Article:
Monoamniotic twins

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Various types of chorionicity and amniosity (how the baby's sac looks) in monozygotic (one egg/identical) twins as a result of when the fertilized egg divides

Monoamniotic twins are identical twins that share the same amniotic sac within their mother’s uterus.[1] Monoamniotic twins are always identical, and always monochorionic as well (sharing the same placenta), and are sometimes termed Monoamniotic-Monochorionic ("MoMo") twins.[1] They also share the placenta, but have two separate umbilical cords. Monoamniotic twins develop when an embryo does not split until after formation of the amniotic sac,[1] at about 9 days after fertilization.[2] Monoamniotic triplets or other monoamniotic multiples[3] are possible, but extremely rare.[1] Other obscure possibilities include multiples sets where monoamniotic twins are part of a larger gestation such as triplets, quadruplets, or more.

Occurrence[edit]

Monoamniotic twins are rare, with an occurrence of 1 in 35,000 to 1 in 60,000 pregnancies,[1] corresponding to about 1% of twin pregnancies.[3]

Complications[edit]

The survival rate for monoamniotic twins has been shown to be as high as 81%[4] to 95%[5] in 2009 with aggressive fetal monitoring, although previously reported as being between 50%[1] to 60%.[3] Causes of mortality and morbidity include:

  • Cord entanglement: The close proximity and absence of amniotic membrane separating the two umbilical cords makes it particularly easy for the twins to become entangled in each other’s cords, hindering fetal movement and development.[3] Additionally, entanglement may cause one twin to become stuck in the birth canal during labor and expulsion.[1] Cord entanglement happens to some degree in almost every monoamniotic pregnancy.[1]
  • Cord compression: One twin may compress the other’s umbilical cord, potentially stopping the flow of nutrients and blood and resulting in fetal death.[1][3]
  • Twin-to-twin transfusion syndrome (TTTS): One twin receives the majority of the nourishment, causing the other twin to become undernourished. TTTS is much more difficult to diagnose in monoamniotic twins than diamniotic ones, since the standard method otherwise is to compare the fluid in the sacs. Rather, TTTS diagnosis in monoamniotic twins relies on comparing the physical development of the twins.[1]

Diagnosis[edit]

Ultrasound is the only way to detect MoMo twins before birth.[3] It can show the lack of a membrane between the twins after a couple of weeks' gestation, when the membrane would be visible if present.[3]

Further ultrasounds with high resolution doppler imaging and non-stress tests help to assess the situation and identify potential cord problems.[3]

There is a correlation between having a single yolk sac and having a single amniotic sac.[1] However, it is difficult to detect the number of yolk sacs, because the yolk sac disappears during embryogenesis.[1]

Cord entanglement and compression generally progress slowly, allowing parents and medical caregivers to make decisions carefully.[3]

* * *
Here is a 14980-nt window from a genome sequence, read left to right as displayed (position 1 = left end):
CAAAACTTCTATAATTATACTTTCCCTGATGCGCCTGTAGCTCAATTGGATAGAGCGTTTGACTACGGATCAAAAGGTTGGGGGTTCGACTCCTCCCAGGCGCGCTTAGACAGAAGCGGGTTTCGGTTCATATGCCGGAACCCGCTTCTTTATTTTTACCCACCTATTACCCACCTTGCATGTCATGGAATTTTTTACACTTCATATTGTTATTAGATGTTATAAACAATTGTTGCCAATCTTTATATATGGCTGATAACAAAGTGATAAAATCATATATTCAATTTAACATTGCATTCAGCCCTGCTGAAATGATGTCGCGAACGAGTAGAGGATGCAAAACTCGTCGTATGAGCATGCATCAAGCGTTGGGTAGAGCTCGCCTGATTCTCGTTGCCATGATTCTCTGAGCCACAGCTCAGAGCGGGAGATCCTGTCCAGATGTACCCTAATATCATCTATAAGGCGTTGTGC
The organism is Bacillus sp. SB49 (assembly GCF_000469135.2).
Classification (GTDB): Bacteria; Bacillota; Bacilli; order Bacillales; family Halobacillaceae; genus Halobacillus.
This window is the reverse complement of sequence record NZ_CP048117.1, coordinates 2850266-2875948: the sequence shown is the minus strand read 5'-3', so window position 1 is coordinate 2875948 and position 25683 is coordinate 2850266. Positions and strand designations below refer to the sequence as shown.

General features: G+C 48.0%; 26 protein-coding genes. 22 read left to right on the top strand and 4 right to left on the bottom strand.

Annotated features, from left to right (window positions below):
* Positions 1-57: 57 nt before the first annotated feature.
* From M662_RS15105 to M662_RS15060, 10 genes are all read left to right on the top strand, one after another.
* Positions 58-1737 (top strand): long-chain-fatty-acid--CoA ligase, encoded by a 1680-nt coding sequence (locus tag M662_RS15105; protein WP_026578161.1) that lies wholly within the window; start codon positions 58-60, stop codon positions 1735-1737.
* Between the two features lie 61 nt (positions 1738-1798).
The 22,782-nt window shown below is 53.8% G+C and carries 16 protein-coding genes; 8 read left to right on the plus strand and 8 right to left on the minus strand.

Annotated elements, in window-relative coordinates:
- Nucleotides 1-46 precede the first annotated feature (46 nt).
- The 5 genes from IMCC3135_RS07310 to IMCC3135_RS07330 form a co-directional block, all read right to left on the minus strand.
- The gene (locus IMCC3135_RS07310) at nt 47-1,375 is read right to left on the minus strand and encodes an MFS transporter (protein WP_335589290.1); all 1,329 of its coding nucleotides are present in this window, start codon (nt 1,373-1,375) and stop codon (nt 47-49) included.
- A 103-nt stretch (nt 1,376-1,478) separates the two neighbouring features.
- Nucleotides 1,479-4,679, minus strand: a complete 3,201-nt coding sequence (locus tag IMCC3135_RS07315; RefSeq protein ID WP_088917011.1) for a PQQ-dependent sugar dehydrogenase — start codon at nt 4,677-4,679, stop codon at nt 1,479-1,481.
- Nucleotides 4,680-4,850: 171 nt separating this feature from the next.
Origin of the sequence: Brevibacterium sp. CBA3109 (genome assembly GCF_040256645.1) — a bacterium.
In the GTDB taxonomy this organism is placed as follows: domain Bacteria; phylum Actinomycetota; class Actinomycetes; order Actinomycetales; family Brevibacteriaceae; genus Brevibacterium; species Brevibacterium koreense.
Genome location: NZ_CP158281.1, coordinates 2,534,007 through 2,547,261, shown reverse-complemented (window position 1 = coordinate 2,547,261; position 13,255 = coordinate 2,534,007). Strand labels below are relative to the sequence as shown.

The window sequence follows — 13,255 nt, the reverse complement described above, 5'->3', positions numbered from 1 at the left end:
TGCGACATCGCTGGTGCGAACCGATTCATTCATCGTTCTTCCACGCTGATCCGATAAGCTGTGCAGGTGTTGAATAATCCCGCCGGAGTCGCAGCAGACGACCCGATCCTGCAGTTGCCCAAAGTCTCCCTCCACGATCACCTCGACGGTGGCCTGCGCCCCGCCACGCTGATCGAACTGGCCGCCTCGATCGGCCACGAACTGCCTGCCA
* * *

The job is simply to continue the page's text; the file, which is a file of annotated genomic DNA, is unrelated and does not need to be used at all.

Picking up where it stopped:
Treatment[edit]

Only a few treatments can give any improvements.

Sulindac has been used experimentally in some monoamniotic twins, lowering the amount of amniotic fluid and thereby inhibiting fetal movement. This is believed to lower the risk of cord entanglement and compression. However, the potential side effects of the drug have been insufficiently investigated.[1][3]

Regular and aggressive fetal monitoring is recommended for cases of monoamniotic twins to look for cord entanglement beginning after viability. Many women enter inpatient care, with continuous monitoring,[1] preferably in the care of a perinatologist, an obstetrician that specialises in high risk pregnancies.[3]

All monoamniotic twins are delivered prematurely by cesarean section, since the risk of cord entanglement and/or cord compression becomes too great in the third trimester. The cesarean is usually performed at 32, 34 or 36 weeks.[3] Many monoamniotic twins experience life-threatening complications as early as 26 weeks, motivating immediate delivery. However, delivery around 26 weeks is associated with life-threatening complications of preterm birth.[1] Steroids may be administered to stimulate the babies' lung development[3] and decrease the risk of infant respiratory distress syndrome. Natural birth rather than cesarean section causes cord prolapse, with the first baby delivered pulling the placenta shared with the baby being left inside.

See also[edit]

References[edit]

  1. ^ a b c d e f g h i j k l m n o Pregnancy-Info -- > Monoamniotic Twins Retrieved on July 9, 2009
  2. ^ Shulman, Lee S.; Vugt, John M. G. van (2006). Prenatal medicine. Washington, DC: Taylor & Francis. pp. Page 447. ISBN 0-8247-2844-0. 
  3. ^ a b c d e f g h i j k l m MoMo Twins; Monochorionic Monoamniotic Twins By Pamela Prindle Fierro, About.com. Retrieved on July 9, 2009
  4. ^ Hack KE, Derks JB, Schaap AH, Lopriore E, Elias SG, Arabin B, et al. Perinatal Outcome of Monoamniotic Twin Pregnancies. Obstet Gynecol. 2009;113(2, Part 1):353-60 http://journals.lww.com/greenjournal/Abstract/2009/02000/Perinatal_Outcome_of_Monoamniotic_Twin_Pregnancies.17.aspx
  5. ^ Baxi LV, Walsh CA. Monoamniotic twins in contemporary practice: a single-center study of perinatal outcomes. The Journal of Maternal-Fetal & Neonatal Medicine. 2009. http://www.informaworld.com/openurl?genre=article&issn=1476%2d7058&issue=preprint&spage=1&doi=10%2e1080%2f14767050903214590&date=2009&atitle=Monoamniotic%20twins%20in%20contemporary%20practice%3a%20a%20single%2dcenter%20study%20of%20perinatal%20outcomes&aulast=Baxi&aufirst=Laxmi&auinit=V%2e